Department of Cultural Affairs, Government of Kerala

Carnatic Music in Kerala

Former ruler of the erstwhile Travancore kingdom, Swathi Thirunal Rama Varma is credited with popularising Carnatic music or the "modern south Indian music" in Kerala. He penned several keerthanas and ragamalikas in the Carnatic genre. His teacher Thanjavur Subbarayar who later became the Diwan of Travancore was a musician.

The king later invited Meruswamikal, a renowned musician to Travancore and accepted his tutelage. During this time the Maharaja of Thanjavur who was a source of inspiration to several musicians died. Many of the musicians soon shifted their base to Travancore. Among them, the Thanjavur brothers - Chinnayya, Ponnayya, Sivanandam and Vadivelu - drew much attention from the ruler.

The Thanjavur brothers were the disciples of the doyen Muthuswami Dikshitar. Vadivelu helped Swati Thirunal in composing Keerthanas and inspired him to experiment violin in Carnatic music. After much research and study, Swati Thirunal was convinced and accorded the violin a status of the first accompanying instrument in Carnatic concerts.

Tyagaraja krithis became popular in Travancore with the arrival of a disciple of Tyagaraja to Travancore. Swati Thirunal produced a number of compostitions in Malayalam, Sanskrit, Telugu, Kannada and Hindi. The king and his contemporaries also wrote songs for performing art forms Mohiniyattam and Bharatanatyam. Shatkala Govinda Marar, Iravi Varman Thampi (also known as Irayimman Thampi), Parameswam Bhagavathar and Cholapuram Raghunatharayar were some of the luminaries who enjoyed the patronage of Swati Thirunal.

Irayimman Thampi was an eminent Carnatic musician who composed the famous lullaby "Omanathinkal Kidavo" and other evergreen works like "Panchabaanan Thannudaya" and "Praananathaneniku Nalkiya". His daughter Kuttikunju Thankachi (1820-1904) too made immense contributions after the demise of Swati Thirunal and Irayimman Thampi. She composed several Thiruvathira songs, Kilippaattu and Aattakatha. She penned several keerthanas in the ragas Kalyani, Kamas and Surutti.

K. C. Kesava Pillai (1868-1914) is another eminent musician who enriched Kerala's music genre after Thankachi. Around 70 keerthanas are to his credit.

Musician Palakkad Parameswara Bhagavathar (1815 - 1892) was instrumental in popularising Carnatic music in the northern parts of the present-day Kerala state. Parameswara Bhagavathar was the first non-Travancore artist to be appointed to Swathi Thirunal's Sangeetha Sabha (music court).

Writer, critic and musicologist Attoor Krishna Pisharody (1875-1964) prepared "Sangeetha Chandrika" a compendium on the basic principles and theoretical aspects of music. He compiled the scattered thoughts and principles of music. Sangeetha Chandrika is considered as the best-ever Malayalam work on the art and science of music.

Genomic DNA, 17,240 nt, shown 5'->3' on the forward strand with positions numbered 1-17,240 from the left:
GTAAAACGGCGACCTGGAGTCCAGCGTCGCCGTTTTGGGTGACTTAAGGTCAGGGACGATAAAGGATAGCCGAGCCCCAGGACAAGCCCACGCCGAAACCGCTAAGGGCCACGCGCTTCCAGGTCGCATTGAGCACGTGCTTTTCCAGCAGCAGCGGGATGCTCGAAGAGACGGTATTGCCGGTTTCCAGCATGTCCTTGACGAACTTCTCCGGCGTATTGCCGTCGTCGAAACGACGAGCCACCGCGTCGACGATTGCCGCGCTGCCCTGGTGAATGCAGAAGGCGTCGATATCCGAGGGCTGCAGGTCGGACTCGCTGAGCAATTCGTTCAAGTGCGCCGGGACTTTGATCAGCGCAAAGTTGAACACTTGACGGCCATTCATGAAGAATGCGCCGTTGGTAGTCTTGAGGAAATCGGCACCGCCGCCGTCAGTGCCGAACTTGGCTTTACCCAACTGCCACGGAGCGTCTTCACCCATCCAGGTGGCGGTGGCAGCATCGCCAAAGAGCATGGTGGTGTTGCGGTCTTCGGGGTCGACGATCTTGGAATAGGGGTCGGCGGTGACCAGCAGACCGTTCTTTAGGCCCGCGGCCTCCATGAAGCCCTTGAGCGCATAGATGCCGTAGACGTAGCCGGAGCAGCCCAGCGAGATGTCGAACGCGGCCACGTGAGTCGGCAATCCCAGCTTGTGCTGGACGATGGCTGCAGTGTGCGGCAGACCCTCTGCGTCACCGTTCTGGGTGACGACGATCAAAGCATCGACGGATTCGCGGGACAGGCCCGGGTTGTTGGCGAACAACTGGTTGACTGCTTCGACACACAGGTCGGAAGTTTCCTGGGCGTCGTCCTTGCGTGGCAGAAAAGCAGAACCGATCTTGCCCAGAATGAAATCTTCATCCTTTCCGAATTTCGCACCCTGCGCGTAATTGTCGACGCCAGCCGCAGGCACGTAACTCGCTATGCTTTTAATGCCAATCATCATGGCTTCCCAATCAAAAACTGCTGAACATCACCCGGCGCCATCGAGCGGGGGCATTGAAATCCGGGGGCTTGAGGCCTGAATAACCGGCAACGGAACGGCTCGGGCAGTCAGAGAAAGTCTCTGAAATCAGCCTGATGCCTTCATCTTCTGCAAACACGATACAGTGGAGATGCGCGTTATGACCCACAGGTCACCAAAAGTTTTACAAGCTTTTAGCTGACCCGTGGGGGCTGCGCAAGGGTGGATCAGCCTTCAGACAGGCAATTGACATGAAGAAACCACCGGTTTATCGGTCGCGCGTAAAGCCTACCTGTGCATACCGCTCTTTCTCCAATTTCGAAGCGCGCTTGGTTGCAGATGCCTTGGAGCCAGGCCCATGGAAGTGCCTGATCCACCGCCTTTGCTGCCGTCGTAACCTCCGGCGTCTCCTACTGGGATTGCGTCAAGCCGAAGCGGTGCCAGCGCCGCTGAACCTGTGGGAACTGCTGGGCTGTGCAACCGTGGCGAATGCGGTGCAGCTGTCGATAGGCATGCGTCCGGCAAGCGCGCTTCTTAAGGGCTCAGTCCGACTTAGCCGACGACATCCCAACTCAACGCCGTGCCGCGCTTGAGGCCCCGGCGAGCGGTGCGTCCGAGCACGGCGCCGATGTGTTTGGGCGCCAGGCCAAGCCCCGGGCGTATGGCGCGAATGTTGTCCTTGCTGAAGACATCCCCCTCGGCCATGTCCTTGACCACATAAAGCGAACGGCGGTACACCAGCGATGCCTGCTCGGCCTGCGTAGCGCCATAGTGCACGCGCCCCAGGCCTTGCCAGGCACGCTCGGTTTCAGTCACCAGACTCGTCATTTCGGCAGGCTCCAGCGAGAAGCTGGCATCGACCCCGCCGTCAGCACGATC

Carnatic music gained immense popularity in different parts of Kerala by the end of the twentieth century. The state gave birth to several renowned Carnatic musicians. The greatest among them was Chembai Vaidyanatha Bhagavathar (1896-1974). Chembai was an admired name in the famed Vidwan circles in South India. He is also credited with popularising Carnatic keerthanas among the laymen. His rendering of "Vathapi Ganapathim", "Karuna Cheyvaan" and the like stuck a chord with the listeners.  Chembai held numerous concerts in different parts of the country. He had several disciples and many of them became accomplished names in Carnatic music, playback singing and other forms of music.

Chembai never accepted remuneration from his students and offered coaching to people irrespective of religion or caste. Noted Carnatic musician and playback singer K. J. Yesudas and Jaya-Vijaya (musician brothers) are some among the disciples of Chembai.

Former ruler of erstwhile Travancore kingdom Sree Chithira Thirunal Balarama Varma started the Music Academy in Thiruvananthapuram in 1939 paving the way for scientific education in music genre. It was renamed Sree Swati Thirunal College of Music in 1962 and is now governed by the State Directorate of Collegiate Education. The college offers courses in Carnatic vocal and accompanying instruments. Masters and research facilities are also available. Eminent vocalist Semmangudi Srinivasa Iyer was a former principal of the college. He had a lot of disciples.

Some other renowned artists who enhanced the state's music tradition are teacher and musician Neyyattinkara Vasudevan, Palakkad K. V. Narayana Swami, mridangam maestro Palakkad Mani Iyer and noted Mridangam teacher and player Mavelikkara Velukutty Nair. Other illustrious artists include Pala C. K. Ramachandran, Prof. K. Omanakutty, Mavelikkara Prabhakara Varma, Ayyamkudi Mani and among the younger generation - Unnikrishnan, Sankaran Namboothiri and Anuradha Krishnamurthi.

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